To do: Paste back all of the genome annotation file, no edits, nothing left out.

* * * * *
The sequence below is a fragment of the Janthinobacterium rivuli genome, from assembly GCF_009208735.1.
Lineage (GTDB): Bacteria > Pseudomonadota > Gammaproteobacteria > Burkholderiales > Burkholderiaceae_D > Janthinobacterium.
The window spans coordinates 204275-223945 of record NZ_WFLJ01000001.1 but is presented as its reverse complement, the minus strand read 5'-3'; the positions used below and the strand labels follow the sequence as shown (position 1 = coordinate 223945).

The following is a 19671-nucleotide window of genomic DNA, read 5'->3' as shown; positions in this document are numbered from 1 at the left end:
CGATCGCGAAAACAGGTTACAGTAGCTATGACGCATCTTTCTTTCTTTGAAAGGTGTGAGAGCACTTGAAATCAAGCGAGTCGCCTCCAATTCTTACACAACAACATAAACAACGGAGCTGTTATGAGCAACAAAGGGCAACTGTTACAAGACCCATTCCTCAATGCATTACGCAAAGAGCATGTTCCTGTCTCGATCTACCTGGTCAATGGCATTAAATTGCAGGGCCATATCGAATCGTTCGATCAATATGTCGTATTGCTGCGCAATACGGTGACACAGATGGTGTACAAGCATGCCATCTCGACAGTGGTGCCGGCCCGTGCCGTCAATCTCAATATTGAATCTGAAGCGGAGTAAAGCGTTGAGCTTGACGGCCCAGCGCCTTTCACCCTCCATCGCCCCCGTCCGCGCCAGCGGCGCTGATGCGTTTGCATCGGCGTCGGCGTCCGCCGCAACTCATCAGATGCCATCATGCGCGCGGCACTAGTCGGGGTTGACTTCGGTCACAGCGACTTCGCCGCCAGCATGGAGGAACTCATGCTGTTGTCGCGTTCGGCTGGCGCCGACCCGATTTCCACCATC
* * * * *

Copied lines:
The sequence below is a fragment of the Janthinobacterium rivuli genome, from assembly GCF_009208735.1.
Lineage (GTDB): Bacteria > Pseudomonadota > Gammaproteobacteria > Burkholderiales > Burkholderiaceae_D > Janthinobacterium.
The window spans coordinates 204275-223945 of record NZ_WFLJ01000001.1 but is presented as its reverse complement, the minus strand read 5'-3'; the positions used below and the strand labels follow the sequence as shown (position 1 = coordinate 223945).

The following is a 19671-nucleotide window of genomic DNA, read 5'->3' as shown; positions in this document are numbered from 1 at the left end:
CGATCGCGAAAACAGGTTACAGTAGCTATGACGCATCTTTCTTTCTTTGAAAGGTGTGAGAGCACTTGAAATCAAGCGAGTCGCCTCCAATTCTTACACAACAACATAAACAACGGAGCTGTTATGAGCAACAAAGGGCAACTGTTACAAGACCCATTCCTCAATGCATTACGCAAAGAGCATGTTCCTGTCTCGATCTACCTGGTCAATGGCATTAAATTGCAGGGCCATATCGAATCGTTCGATCAATATGTCGTATTGCTGCGCAATACGGTGACACAGATGGTGTACAAGCATGCCATCTCGACAGTGGTGCCGGCCCGTGCCGTCAATCTCAATATTGAATCTGAAGCGGAGTAAAGCGTTGAGCTTGACGGCCCAGCGCCTTTCACCCTCCATCGCCCCCGTCCGCGCCAGCGGCGCTGATGCGTTTGCATCGGCGTCGGCGTCCGCCGCAACTCATCAGATGCCATCATGCGCGCGGCACTAGTCGGGGTTGACTTCGGTCACAGCGACTTCGCCGCCAGCATGGAGGAACTCATGCTGTTGTCGCGTTCGGCTGGCGCCGACCCGATTTCCACCATC